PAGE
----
Zika Virus

Recommended Traps for the Vectors of Zika Virus[1]

Background on Zika Virus in the Americas

Geographical range of Zika virus

Prior to 2015, Zika virus (ZIKV) outbreaks were confined to Africa, Southeast Asia, and the Pacific Islands.  In May of 2015  the Pan American Health Organization (PAHO) issued an alert regarding the first confirmed ZIKV infections in Brazil.  Currently, outbreaks are occurring in many countries in the Americas.  As of 30 January 2016, ZIKV has been reported from Barbados, Bolivia, Brazil, Colombia, Dominican Republic, Ecuador, El Salvador, French Guiana, Guadeloupe, Guatemala, Guyana, Haiti, Honduras, Jamaica, Martinique, Mexico, Panama, Paraguay, Puerto Rico, Saint Martin, Suriname, U.S. Virgin Islands, and Venezuela.  CDC and PAHO/WHO are forecasting that ZIKA will continue to spread in the Americas.


Importation and local transmission of Zika virus in the United States

Zika virus is a flavivirus; this genus of arboviruses includes other mosquito-borne viruses that have been reported or are endemic in the United States (West Nile, dengue virus (WNV), yellow fever virus (YFV), and St. Louis encephalitis virus (SLEV).  Along with chikungunya virus (CHIKV, an alphavirus), dengue (DENV) and Zika (ZIKA) viruses are transmitted between humans in the Americas by Aedes aegypti and Aedes albopictus.  As of 1 February 33 cases of travel-related ZIKA have been reported in the States.  The Dallas County Department of health said (on 2 or 3 February) that the person was infected through sexual contact with someone who had traveled to Venezuela; so the first report of local transmission of ZIKA was via sex.  The person infected did not travel to the South American country, county health officials said.  Given the number of endemic countries in the Americas, levels of international travel, and the presence of Ae. aegypti and Ae. albopictus in the United States, local transmission of ZIKA would be considered quite likely.  New local transmission of ZIKA would pattern local transmission of CHIKV and DENV following their introduction via travelers.  CDC says it is expected that ZIKV transmission will increase throughout the region increasing the incidence of infection in returning travelers and the possibility of local transmission in the USA.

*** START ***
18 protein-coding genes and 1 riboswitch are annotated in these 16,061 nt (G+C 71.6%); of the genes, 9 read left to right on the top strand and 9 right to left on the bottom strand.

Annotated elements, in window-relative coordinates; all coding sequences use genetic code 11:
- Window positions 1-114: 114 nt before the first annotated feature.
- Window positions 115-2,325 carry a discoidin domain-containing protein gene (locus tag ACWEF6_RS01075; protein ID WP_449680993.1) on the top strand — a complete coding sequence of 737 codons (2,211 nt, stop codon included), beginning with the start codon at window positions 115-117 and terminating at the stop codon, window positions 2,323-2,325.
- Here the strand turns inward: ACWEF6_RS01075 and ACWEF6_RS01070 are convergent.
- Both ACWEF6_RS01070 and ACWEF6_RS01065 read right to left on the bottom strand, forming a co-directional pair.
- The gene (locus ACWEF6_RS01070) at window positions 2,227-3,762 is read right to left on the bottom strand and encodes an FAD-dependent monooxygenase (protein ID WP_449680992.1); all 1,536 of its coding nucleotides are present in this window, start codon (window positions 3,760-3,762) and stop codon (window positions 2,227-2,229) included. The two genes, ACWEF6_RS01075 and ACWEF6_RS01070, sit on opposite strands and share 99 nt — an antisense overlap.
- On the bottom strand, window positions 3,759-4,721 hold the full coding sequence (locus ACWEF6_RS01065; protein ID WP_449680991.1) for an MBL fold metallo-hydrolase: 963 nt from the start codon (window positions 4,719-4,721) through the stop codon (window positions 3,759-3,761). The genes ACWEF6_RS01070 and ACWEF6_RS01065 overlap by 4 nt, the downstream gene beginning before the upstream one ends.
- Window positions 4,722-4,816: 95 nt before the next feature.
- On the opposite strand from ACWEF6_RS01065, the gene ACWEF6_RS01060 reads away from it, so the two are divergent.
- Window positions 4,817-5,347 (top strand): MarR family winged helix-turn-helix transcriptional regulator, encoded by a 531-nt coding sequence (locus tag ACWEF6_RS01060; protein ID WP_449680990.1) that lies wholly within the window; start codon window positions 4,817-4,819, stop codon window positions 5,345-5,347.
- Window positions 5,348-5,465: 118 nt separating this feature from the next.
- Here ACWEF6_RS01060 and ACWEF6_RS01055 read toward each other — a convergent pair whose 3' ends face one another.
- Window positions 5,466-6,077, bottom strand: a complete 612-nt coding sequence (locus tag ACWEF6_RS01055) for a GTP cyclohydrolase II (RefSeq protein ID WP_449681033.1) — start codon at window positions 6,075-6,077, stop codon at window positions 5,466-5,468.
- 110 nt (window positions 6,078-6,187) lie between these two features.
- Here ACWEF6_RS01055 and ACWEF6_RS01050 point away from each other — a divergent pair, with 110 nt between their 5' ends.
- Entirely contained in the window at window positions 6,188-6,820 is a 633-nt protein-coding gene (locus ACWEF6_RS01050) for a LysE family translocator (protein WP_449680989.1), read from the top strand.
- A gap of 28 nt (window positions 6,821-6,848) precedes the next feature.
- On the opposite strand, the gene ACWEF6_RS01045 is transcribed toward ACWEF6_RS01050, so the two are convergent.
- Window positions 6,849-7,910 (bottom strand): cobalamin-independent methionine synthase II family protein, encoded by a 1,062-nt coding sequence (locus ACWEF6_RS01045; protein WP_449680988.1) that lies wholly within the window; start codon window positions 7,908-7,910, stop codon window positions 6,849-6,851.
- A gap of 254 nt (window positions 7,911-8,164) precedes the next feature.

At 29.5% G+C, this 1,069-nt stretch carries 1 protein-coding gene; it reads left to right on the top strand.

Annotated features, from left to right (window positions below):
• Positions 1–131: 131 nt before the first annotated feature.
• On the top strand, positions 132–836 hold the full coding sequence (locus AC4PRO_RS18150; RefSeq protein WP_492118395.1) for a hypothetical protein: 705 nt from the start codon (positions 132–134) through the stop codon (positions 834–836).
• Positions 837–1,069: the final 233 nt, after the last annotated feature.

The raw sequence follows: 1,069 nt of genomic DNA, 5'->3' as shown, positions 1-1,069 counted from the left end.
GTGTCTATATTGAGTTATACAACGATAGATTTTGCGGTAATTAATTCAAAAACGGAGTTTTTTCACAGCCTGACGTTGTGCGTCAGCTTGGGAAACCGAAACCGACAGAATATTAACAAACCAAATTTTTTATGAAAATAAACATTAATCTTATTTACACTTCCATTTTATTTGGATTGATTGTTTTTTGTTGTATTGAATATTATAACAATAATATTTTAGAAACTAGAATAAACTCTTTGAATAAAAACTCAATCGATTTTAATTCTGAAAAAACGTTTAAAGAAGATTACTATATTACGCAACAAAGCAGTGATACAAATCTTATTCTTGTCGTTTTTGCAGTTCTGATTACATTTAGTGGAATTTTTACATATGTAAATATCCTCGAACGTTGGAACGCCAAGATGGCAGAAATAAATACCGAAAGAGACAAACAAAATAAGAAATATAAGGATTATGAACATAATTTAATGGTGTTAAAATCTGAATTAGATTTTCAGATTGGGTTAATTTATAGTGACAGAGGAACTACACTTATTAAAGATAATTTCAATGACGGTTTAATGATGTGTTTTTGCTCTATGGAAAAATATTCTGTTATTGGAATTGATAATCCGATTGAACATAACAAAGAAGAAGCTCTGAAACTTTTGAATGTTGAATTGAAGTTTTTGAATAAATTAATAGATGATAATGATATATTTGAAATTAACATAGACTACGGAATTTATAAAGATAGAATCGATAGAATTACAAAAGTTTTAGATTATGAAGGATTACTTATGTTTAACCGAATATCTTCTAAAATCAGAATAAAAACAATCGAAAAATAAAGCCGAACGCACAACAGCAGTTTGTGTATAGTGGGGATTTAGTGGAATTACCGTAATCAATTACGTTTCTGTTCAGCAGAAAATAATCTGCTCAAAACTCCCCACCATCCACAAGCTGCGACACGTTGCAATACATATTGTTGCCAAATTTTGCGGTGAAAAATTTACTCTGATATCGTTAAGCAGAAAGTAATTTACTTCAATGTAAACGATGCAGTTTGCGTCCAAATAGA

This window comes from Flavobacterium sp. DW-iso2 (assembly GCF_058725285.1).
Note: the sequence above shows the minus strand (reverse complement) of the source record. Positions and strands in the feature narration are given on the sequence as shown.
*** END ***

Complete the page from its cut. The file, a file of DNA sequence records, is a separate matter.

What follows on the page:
Modes of transmission

Regarding modes of transmission, CDC indicates that Zika virus is a single-stranded RNA virus that is transmitted to humans primarily through the bite of an infected Aedes species mosquito.  The mosquito vectors typically breed in domestic water-holding containers; they are aggressive daytime biters and feed both indoors and outdoors near dwellings.  Nonhuman and human primates are likely the main reservoirs of the virus, and anthroponotic (human-to-vector-to-human) transmission occurs during outbreaks.

Perinatal, in utero, and possible sexual and transfusion transmission events have also been reported. Zika virus RNA has been identified in asymptomatic blood donors during an ongoing outbreak.  In 2016, Zika virus disease became a nationally notifiable condition.

Approximate distribution of Ae. aegypti and Ae. albopictus[2] 


CDC recommendations regarding surveillance, prevention, and control[3]

The prevention or reduction of transmission of DENV, ZIKV, and CHIKV (there is a safe and efficacious vaccine against YFV) is completely dependent on the control of mosquito vectors and limiting person-mosquito contact.  Mosquito surveillance is a key component of any local integrated vector management program. The goal of mosquito-based surveillance is to quantify human risk by determining local vector presence and abundance. The principal functions of DENV, CHIKV, and ZIKV mosquito-based surveillance programs are to: